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Sarah Lim is Korn Ferry’s managing director and Retail sector lead in the Europe, Middle East and Africa, and also head of the UK Consumer practice.
One company switched leaders after its profits fell by 25 percent in a year. Another firm switched out its CEO who also was a member of the family that founded the company in 1882. Finally, there’s the firm that hired a CEO who lasted just two months! Let’s hope the board kept the receipt.
Businesses swap out leaders all the time, of course, but all of this happened in the same sector—retail—in the same country—the United Kingdom—in one year. Indeed, UK retailers swapped out
50 CEOs in 2017, the most in the sector in one year since 2012. It isn’t like the intervening years didn’t have any turnover, either. There were 41 changes in 2016 and 45 in 2015. I bet you didn’t even think there were that many big retailing companies based in the United Kingdom. All told, half of all UK retailers have changed CEOs at least once in the last four years.
These changes at the top have impacted some of the most well-known brands in the world, let alone the UK. The Body Shop, Topshop, Alfred Dunhill and others got new leaders in the last year. It isn’t surprising that there’s so much turnover; after all, the industry is trying to figure out how to succeed where consumers are cost-conscious and can shop for anything online from anywhere in the world. But what’s amazing is that the enduring leaders—at least the savvy ones—have carved a successful path for their organizations and, more often than not, they’ve done it using familiar techniques.
Of course, anyone familiar with shopping and the Amazon effect knows about the industry’s turmoil, but UK retailers have a couple of unique challenges. The British have embraced online shopping even more than other shoppers around the world, with shares of UK web sales doubling in five years to more than 20 percent, compared to 10 percent in the United States. Retailers also have the Brexit headache and all its uncertainty to deal with, not to mention a weakening British pound that has raised the cost of imports.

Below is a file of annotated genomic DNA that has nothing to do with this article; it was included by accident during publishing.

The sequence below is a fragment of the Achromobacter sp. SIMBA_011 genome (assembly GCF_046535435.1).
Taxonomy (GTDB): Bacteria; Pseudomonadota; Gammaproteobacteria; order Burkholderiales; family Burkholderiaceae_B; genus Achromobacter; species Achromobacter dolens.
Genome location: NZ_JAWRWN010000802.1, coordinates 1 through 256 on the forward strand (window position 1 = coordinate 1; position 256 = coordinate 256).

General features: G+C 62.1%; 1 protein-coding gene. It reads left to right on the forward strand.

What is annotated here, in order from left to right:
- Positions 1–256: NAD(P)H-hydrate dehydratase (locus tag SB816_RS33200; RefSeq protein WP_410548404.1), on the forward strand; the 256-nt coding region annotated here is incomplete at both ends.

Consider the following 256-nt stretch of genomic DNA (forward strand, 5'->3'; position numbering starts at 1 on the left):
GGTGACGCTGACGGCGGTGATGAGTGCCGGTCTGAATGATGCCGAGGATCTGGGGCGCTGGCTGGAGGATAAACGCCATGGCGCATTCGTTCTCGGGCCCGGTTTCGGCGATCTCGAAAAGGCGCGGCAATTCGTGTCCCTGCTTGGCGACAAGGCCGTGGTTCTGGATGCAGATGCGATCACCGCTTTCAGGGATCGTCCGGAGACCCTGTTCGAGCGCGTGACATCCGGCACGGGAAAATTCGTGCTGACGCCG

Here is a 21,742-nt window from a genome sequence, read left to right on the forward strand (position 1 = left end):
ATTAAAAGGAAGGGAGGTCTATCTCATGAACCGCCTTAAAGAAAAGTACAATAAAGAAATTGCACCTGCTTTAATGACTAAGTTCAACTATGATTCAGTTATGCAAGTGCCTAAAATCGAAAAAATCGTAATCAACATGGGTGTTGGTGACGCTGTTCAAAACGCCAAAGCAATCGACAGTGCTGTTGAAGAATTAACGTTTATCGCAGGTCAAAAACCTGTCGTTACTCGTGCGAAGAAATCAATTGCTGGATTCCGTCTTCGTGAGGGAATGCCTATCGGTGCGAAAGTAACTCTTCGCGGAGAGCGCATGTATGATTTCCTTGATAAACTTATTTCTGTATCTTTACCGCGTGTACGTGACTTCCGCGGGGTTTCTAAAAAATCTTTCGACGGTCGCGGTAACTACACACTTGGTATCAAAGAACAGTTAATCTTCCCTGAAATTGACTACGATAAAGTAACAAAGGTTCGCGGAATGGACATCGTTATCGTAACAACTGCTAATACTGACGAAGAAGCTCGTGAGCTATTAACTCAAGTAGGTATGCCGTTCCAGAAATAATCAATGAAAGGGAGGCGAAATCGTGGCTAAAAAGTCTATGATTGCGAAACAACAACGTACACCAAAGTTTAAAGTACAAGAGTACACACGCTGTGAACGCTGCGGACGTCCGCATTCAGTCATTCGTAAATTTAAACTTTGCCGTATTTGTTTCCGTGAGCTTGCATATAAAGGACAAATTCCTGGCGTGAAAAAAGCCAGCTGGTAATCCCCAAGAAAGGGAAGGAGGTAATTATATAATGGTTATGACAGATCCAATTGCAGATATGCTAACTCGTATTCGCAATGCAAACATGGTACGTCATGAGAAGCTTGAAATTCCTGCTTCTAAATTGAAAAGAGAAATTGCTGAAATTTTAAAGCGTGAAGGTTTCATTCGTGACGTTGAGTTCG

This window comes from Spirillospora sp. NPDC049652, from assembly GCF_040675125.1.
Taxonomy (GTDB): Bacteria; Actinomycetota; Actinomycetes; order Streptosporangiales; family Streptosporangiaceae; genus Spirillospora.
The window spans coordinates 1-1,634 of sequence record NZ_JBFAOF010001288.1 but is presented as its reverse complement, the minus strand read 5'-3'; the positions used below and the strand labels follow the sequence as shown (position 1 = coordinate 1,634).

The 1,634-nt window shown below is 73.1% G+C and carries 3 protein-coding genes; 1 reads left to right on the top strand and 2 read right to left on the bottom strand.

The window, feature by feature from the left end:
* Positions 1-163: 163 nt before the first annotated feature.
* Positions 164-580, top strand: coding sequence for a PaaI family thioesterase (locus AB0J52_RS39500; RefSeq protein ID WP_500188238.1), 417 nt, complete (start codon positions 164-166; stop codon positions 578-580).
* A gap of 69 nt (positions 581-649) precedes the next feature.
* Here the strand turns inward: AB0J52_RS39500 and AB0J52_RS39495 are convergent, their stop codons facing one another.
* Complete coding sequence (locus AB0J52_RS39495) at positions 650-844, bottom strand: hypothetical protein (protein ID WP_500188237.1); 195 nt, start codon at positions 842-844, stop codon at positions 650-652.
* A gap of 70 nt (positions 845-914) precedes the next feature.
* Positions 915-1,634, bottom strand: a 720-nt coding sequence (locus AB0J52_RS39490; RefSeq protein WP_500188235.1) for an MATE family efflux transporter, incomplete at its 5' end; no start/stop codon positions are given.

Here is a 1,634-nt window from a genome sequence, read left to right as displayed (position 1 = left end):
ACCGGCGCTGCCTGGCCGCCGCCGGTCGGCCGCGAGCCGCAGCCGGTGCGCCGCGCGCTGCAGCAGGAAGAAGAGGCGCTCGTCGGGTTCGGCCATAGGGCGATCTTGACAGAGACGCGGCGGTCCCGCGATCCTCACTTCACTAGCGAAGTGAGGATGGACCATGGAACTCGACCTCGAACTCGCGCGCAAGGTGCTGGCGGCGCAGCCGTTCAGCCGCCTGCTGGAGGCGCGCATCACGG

Yet with all that, some UK retailers are doing just fine, and it’s due in part to following some basic, but not always followed, principles of sound leadership. First, there’s a focus on talent. The current boss of the supermarket Sainsbury’s, Mike Coupe, has only led the firm since 2014, but he’s been with the firm since 2004, working up its ranks. As CEO, he has filled out his executive team with many former CEOs of other retailers. With that talent horsepower, the grocer, which started in 1869, now agilely uses excess store capacity to sell other merchandise, has its own bank and made two smart acquisitions.
The best leaders also keep their firms centered around a singular vision. In 2014, Euan Sutherland took over Superdry, best known for selling shirts and jackets with Japanese characters on them. Sutherland didn’t see the company as a bunch of stores to manage, but as a global brand to build out and continuously innovate. He’s made it easy to buy Superdry clothes online and has expanded the brand across the world. Annual sales are up 75 percent since he joined.
And then there’s culture—and how retail’s new or surviving CEOs are overhauling their organizations. Tesco, the UK’s biggest retailer, was reeling from both lower-priced competition and a financial overstatement. In came Dave Lewis, an executive from Unilever, who emailed all 500,000 employees, asking them to focus on what customers wanted while assuring them that Tesco would be an open and honest business. Plus, he energized employees by promising bonuses to those who hit key targets. Sales and profits have risen ever since, which has allowed Tesco to buy UK’s leading food wholesaler.
Perhaps all the retailers that have swapped out CEOs recently will turn around, but it’s the stand-out leaders who are making their firms thrive. It goes to show that even in the toughest of environments, if you make the right leadership purchase then you don’t often have to go shopping again.